|Philippine Broadcasting Service|
Philippine Broadcasting Service (PBS) is a radio network owned by Philippine Goverment.
On May 8, 1933, the United States-sponsored [[Insular Government]] established and operated radio station DZFM (then KZFM) in the Philippines on the frequency of 710 kilohertz with a power of 10,000 watts through the United States Information Service. In September 1946, two months after the Philippines became an independent country from the U.S.A., KZFM was turned over to the Philippine government. With the transfer was born the Philippine Broadcasting Service, PBS the second broadcasting organization after [[Manila Broadcasting Company]].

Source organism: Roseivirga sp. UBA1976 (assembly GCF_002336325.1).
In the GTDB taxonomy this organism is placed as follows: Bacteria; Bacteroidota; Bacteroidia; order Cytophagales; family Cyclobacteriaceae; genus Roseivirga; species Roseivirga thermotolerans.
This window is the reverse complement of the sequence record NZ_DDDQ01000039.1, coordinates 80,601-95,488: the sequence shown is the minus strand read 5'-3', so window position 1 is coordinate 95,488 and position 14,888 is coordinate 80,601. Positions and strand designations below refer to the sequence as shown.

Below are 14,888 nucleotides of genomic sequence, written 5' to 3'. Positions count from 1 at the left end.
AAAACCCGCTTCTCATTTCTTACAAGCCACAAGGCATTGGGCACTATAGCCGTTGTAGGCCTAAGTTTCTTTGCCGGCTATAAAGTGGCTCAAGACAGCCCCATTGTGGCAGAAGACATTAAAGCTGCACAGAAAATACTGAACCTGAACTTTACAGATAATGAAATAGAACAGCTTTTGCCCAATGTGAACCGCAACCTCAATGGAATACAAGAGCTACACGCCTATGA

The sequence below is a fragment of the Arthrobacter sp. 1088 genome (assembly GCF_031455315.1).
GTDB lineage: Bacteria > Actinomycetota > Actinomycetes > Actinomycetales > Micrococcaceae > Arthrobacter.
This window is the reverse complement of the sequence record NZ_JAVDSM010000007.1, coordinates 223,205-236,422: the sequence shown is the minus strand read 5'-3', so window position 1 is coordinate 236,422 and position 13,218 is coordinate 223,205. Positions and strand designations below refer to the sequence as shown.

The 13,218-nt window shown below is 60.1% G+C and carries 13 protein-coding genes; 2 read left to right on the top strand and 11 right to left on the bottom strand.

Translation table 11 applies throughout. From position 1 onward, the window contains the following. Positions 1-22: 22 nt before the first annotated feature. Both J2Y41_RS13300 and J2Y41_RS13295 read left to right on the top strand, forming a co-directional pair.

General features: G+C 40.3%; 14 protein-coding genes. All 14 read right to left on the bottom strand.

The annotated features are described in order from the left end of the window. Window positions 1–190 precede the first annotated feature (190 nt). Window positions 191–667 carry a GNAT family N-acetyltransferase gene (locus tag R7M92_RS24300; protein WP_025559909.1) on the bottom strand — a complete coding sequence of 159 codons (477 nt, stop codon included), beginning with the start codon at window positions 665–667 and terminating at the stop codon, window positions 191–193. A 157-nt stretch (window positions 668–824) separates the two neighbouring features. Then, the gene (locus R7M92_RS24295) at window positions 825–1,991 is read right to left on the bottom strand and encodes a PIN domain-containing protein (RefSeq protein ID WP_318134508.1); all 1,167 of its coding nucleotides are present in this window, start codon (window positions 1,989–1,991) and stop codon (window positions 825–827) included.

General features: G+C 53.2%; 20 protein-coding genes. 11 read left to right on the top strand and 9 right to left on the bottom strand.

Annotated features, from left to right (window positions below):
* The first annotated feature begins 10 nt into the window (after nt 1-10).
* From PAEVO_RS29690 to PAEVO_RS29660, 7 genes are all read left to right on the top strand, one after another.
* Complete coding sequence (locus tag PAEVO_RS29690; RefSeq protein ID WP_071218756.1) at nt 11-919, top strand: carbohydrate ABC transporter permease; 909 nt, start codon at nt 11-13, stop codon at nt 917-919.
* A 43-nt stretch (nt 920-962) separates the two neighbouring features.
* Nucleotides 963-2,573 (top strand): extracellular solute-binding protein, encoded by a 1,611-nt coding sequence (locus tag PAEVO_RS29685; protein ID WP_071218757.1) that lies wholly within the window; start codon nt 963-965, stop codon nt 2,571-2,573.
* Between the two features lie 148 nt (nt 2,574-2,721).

The station was first operated by the [[Department of Foreign Affairs]] until it was transferred to the Radio Broadcasting Board (RBB) which was created by President [[Manuel Quezon]] on September 3, 1937. Meanwhile, in the same year, an international telecommunications conference in [[Atlantic City]], New Jersey, reassigned the letter "D" to replace the former "K" as the initial call letter for all radio stations in the Philippines. In January 1942, the RBB was abolished to give way to the establishment of the Philippine Information Council (PIC) which then assumed the function of the RBB, including the operation of DZFM. In turn, the PIC was abolished on July 1, 1952, and since then, until the creation of the Department of Public Information (DPI) in 1959, DZFM and the Philippine Broadcasting Service (PBS) had been operated under the Office of the President.
Over the years hence, the PBS had acquired 13 more radio stations, one TV station which it time-shared with two other organizations, and changed its name to Bureau of Broadcast Services.